In the Constructors Championship it had been a positive day for Williams-Renault once again, with the Anglo-French alliance moving to the top of the standings. They left Austria with a twelve point lead over former leaders Ferrari, with those two, like their lead drivers, set to duel for the crown among themselves. Behind, Benetton-Renault had lost out to McLaren-Mercedes in the fight for third, although the Italian registered squad still held a nine point advantage over their Anglo-German rivals.
Only point scoring drivers and constructors are shown.
References[edit | edit source]
Images and Videos:
- 'Austrian GP, 1997', grandprix.com, (Inside F1 Inc., 2014), https://www.grandprix.com/gpe/rr611.html, (Accessed 23/08/2019)
- 'Austria 1997: Entrants', statsf1.com, (Stats F1, 2015), https://www.statsf1.com/en/1997/autriche/engages.aspx, (Accessed 23/08/2019)
- 'Austria 1997: Qualifications', statsf1.com, (Stats F1, 2014), https://www.statsf1.com/en/1997/autriche/qualification.aspx, (Accessed 23/08/2019)
- 'Grosser Preis von Osterreich 1997 - QUALIFYING', formula1.com, (Formula One World Championship Ltd., 2019), https://www.formula1.com/en/results.html/1997/races/667/austria/qualifying-0.html, (Accessed 23/08/2019)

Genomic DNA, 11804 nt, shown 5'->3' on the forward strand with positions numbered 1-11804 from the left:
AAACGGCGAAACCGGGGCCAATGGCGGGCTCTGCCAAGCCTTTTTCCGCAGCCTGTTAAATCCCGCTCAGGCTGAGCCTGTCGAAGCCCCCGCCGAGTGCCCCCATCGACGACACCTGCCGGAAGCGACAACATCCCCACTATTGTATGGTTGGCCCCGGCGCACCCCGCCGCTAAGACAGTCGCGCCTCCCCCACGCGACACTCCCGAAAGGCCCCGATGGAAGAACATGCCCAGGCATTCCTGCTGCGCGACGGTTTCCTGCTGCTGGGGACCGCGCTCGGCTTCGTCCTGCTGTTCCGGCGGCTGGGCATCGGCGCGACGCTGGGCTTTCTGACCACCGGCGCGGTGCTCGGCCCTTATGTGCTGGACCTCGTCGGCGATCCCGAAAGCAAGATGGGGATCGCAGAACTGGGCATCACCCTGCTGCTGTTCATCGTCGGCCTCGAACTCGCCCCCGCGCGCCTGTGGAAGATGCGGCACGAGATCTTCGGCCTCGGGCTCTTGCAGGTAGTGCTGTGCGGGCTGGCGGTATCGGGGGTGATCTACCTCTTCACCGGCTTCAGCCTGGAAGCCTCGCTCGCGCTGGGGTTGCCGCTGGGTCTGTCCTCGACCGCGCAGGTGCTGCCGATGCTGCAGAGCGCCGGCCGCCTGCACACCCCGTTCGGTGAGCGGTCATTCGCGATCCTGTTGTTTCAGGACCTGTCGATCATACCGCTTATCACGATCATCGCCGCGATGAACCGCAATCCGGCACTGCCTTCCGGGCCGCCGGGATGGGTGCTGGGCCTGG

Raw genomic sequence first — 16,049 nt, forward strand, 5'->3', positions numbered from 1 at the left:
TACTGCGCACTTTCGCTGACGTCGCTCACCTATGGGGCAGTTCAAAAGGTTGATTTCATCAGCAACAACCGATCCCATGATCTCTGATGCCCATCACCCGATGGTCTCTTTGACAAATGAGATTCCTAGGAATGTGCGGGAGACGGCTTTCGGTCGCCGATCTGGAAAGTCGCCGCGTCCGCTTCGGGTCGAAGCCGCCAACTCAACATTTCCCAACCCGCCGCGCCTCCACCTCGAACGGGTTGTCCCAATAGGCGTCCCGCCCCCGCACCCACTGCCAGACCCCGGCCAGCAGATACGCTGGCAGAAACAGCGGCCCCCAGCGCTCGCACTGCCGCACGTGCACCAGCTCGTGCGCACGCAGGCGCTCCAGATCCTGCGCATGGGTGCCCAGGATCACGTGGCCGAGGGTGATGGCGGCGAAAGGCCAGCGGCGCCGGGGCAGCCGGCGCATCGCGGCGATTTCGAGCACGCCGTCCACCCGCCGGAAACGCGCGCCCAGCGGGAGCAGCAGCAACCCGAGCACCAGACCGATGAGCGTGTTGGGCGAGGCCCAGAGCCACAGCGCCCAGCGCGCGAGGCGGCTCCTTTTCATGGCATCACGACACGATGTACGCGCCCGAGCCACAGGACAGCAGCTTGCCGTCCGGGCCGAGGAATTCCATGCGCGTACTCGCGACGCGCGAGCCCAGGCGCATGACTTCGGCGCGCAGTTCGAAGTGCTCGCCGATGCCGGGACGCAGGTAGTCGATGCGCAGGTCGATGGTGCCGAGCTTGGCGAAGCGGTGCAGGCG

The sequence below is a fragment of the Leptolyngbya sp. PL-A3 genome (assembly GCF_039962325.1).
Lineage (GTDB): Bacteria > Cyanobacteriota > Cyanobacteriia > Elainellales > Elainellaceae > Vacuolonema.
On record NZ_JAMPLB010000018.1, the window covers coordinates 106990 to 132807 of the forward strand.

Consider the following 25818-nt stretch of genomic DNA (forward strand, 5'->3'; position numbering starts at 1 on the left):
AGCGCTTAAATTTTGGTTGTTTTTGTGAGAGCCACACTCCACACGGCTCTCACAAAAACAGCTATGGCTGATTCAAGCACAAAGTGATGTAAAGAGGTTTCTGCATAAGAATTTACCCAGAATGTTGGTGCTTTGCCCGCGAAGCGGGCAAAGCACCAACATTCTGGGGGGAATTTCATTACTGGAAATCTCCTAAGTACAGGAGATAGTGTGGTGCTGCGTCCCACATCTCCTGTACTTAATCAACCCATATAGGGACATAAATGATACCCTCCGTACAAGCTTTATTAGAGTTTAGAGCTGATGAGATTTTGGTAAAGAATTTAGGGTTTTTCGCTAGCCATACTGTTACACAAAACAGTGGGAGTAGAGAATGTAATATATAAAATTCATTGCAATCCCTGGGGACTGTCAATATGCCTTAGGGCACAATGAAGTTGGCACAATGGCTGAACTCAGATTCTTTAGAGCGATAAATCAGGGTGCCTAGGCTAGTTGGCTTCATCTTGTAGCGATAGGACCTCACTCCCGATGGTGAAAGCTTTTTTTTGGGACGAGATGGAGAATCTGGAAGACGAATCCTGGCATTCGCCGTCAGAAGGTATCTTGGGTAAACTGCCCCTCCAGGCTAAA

- 'Austria 1997: Result', statsf1.com, (Stats F1, 2016), https://www.statsf1.com/en/1997/autriche/classement.aspx, (Accessed 23/08/2019)
- '1997 Austrian GP', chicanef1.com, (Chicane F1, 2014), http://www.chicanef1.com/racetit.pl?year=1997&gp=Austrian%20GP&r=1, (Accessed 23/08/2019)
- '14. Austria 1997', statsf1.com, (Stats F1, 2014), https://www.statsf1.com/en/1997/autriche.aspx, (Accessed 23/08/2019)
|V T E||Austrian Grand Prix|
|Circuits||Zeltweg Airfield (1963–1964), Red Bull Ring (1970–1987, 1997-2003, 2014-present)|
|Races||1964 • 1965–1969 • 1970 • 1971 • 1972 • 1973 • 1974 • 1975 • 1976 • 1977 • 1978 • 1979 • 1980 • 1981 • 1982 • 1983 • 1984 • 1985 • 1986 • 1987 • 1988–1996 • 1997 • 1998 • 1999 • 2000 • 2001 • 2002 • 2003 • 2004–2013 • 2014 • 2015 • 2016 • 2017 • 2018 • 2019 • 2020|
|Red Bull Ring was previously called Österreichring and A1-Ring.|